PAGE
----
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Stocks for the Very Long Run: The UK-100

Global Financial Data has added the UK-100 Index to its family of GFD Indices. The UK-100 index (GFUK100MPD) provides a DAILY index of stocks from the London Stock Exchange that begins in 1692 and ends in 1985. The index has a base of 12/31/1983 = 1000 so the index can be linked up to the FTSE-100 index and provide over 325 years of daily data on British stocks. With over 87,000 data points, the UK/FTSE-100 index provides more stock market history than any other index on the planet. The Index is available not only as a price index, but as a return as well.

 

The GFD UK-100 Index provides an unparalleled history not only of the London Stock Exchange, but of the entire financial world. Hundreds of companies from around the world listed on the London Stock Exchange in the 1800s and 1900s as London funded the growth of the global economy. The FTSE-100 provides daily data back to 1984 and the FT-30 Industrials provides daily data back to 1935. The GFD UK-100; however, provides a daily, market-cap weighted index of British stocks that traded in London from 1692 to 2018 and includes over 87,000 data points to help analysts understand the performance of the stock market over the past 327 years.

We have divided up the history of the London Stock Exchange into four eras: Monopolies (1692 to 1805), Free Trade (1806 to 1914), the Great Reversal (1914 to 1974) and Globalization (1975-). Each of these eras represented different attitudes of the government toward the stock market. This directly affected the performance of stocks, bonds and bills. We noted that the most significant change in the stock market occurred in 1914 when the government began its extensive intervention in the economy and the stock market which continues today. Between 1692 and 2018, stock prices increased at an average rate of 2.00% per annum before inflation and 0.50% after inflation, and with reinvested dividends averaging 4.63% per annum, investors received a total return of 6.72% per year. £1 invested in stocks in 1692 grew to £31.358 million in 2018 and with reinvested dividends grew to £1.817 billion assuming no taxes and full reinvestment. By contrast £1 invested in government bonds grew to £1.208 million between 1700 and 2018 and £1 invested in bills grew to £793,891 between 1694 and 2018.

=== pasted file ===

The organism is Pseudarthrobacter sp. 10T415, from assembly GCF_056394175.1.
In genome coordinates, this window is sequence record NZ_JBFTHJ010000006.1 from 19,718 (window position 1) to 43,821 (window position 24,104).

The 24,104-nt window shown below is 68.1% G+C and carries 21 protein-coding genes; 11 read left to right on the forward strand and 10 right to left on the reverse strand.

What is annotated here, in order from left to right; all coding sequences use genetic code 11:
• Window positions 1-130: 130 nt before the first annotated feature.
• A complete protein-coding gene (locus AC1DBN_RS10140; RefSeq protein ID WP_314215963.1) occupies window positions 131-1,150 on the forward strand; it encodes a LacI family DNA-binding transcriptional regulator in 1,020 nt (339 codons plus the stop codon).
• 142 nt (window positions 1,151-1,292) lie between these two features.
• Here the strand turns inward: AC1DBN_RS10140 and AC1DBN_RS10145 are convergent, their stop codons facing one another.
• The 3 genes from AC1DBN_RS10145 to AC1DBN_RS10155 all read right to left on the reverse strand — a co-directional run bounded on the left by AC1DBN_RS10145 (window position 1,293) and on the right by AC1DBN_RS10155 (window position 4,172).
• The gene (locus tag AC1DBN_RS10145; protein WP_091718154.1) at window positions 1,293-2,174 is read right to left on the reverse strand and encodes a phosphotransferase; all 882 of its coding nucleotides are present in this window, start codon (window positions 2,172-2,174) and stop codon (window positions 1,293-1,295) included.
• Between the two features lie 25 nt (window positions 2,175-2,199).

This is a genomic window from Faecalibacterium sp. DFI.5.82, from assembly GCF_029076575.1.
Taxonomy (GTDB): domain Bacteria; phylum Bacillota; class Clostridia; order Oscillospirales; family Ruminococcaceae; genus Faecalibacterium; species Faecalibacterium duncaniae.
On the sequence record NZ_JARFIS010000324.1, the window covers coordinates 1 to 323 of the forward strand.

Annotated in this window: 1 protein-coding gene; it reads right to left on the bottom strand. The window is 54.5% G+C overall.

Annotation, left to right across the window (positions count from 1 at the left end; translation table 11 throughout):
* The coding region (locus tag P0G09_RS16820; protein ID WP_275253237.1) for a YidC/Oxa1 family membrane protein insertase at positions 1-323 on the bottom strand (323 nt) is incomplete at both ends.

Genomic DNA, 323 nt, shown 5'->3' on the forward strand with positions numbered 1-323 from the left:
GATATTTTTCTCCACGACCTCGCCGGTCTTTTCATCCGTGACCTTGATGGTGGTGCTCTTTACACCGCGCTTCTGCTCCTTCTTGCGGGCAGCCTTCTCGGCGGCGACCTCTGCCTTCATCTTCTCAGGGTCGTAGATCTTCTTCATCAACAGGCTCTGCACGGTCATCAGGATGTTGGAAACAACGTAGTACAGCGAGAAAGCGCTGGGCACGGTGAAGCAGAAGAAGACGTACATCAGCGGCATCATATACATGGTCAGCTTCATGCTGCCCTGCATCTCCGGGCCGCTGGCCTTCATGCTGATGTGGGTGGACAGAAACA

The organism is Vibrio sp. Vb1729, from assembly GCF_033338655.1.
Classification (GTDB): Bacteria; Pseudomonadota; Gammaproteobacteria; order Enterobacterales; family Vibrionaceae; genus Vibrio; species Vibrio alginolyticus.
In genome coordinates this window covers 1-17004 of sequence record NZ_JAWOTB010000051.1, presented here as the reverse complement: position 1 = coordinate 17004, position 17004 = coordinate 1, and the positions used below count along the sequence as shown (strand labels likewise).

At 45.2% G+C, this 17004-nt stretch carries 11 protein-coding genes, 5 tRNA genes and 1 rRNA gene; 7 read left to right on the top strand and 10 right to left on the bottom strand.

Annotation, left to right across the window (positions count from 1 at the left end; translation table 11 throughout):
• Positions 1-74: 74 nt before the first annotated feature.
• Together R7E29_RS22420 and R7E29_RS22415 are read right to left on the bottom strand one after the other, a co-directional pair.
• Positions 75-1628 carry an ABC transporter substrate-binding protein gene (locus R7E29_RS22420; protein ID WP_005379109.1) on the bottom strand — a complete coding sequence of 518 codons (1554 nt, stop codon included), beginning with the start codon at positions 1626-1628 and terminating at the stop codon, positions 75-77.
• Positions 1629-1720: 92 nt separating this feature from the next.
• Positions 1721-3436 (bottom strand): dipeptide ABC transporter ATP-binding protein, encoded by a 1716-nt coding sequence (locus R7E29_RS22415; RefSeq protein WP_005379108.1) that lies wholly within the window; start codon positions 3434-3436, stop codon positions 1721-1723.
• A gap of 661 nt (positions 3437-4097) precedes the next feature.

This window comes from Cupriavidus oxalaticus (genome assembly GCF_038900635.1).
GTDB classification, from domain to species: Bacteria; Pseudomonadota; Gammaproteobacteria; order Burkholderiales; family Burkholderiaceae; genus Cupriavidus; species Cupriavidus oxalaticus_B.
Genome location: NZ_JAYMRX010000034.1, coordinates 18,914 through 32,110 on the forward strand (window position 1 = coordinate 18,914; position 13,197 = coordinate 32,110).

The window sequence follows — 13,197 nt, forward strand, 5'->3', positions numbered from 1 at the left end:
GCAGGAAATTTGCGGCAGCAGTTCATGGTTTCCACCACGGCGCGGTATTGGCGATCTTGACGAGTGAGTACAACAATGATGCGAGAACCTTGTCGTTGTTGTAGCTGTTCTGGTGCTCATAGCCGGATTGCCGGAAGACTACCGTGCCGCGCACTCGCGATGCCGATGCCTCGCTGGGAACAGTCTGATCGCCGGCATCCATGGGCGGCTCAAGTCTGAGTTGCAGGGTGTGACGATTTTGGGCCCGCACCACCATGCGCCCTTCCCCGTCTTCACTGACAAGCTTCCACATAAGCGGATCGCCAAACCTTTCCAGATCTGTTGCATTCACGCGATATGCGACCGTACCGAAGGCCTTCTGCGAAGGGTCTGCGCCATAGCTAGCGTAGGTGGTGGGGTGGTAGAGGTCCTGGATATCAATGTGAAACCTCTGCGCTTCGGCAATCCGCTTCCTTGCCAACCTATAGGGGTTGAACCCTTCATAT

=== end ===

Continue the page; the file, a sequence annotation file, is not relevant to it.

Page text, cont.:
The equity risk premium over the past 327 years was 2.29%. Whereas most analysis of the dividend yield and equity-risk premium rely upon less than 100 years of data. The GFD UK-100 Index not only provides 327 years of data to calculate the risk premium, but provides information on how it changed over time. The best annual performance was 1975 when the market rose 127.69% and the worst was in 1974 when the market fell 50.61%.

The GFD UK-100 also provides a detailed history of the 25 bear markets that have occurred in London over the past 327 years as well as how the market capitalization increased from under £1 million in 1692 to over £2.5 trillion at the beginning of 2018. The composition of the market has switched from being composed of three companies in the 1700s to one dominated by transport and finance companies in the 1800s to one in which no sector dominates the market today.

London was the financial center of the world from 1692 until 1914 when the cost of fighting World War I forced London to cede the title to New York. London remains the center of Europe’s financial markets today which, despite the current battles over Brexit, it will likely maintain for the rest of the century. The GFD UK-100 index provides a unique record of London’s equity markets over the past 327 years.

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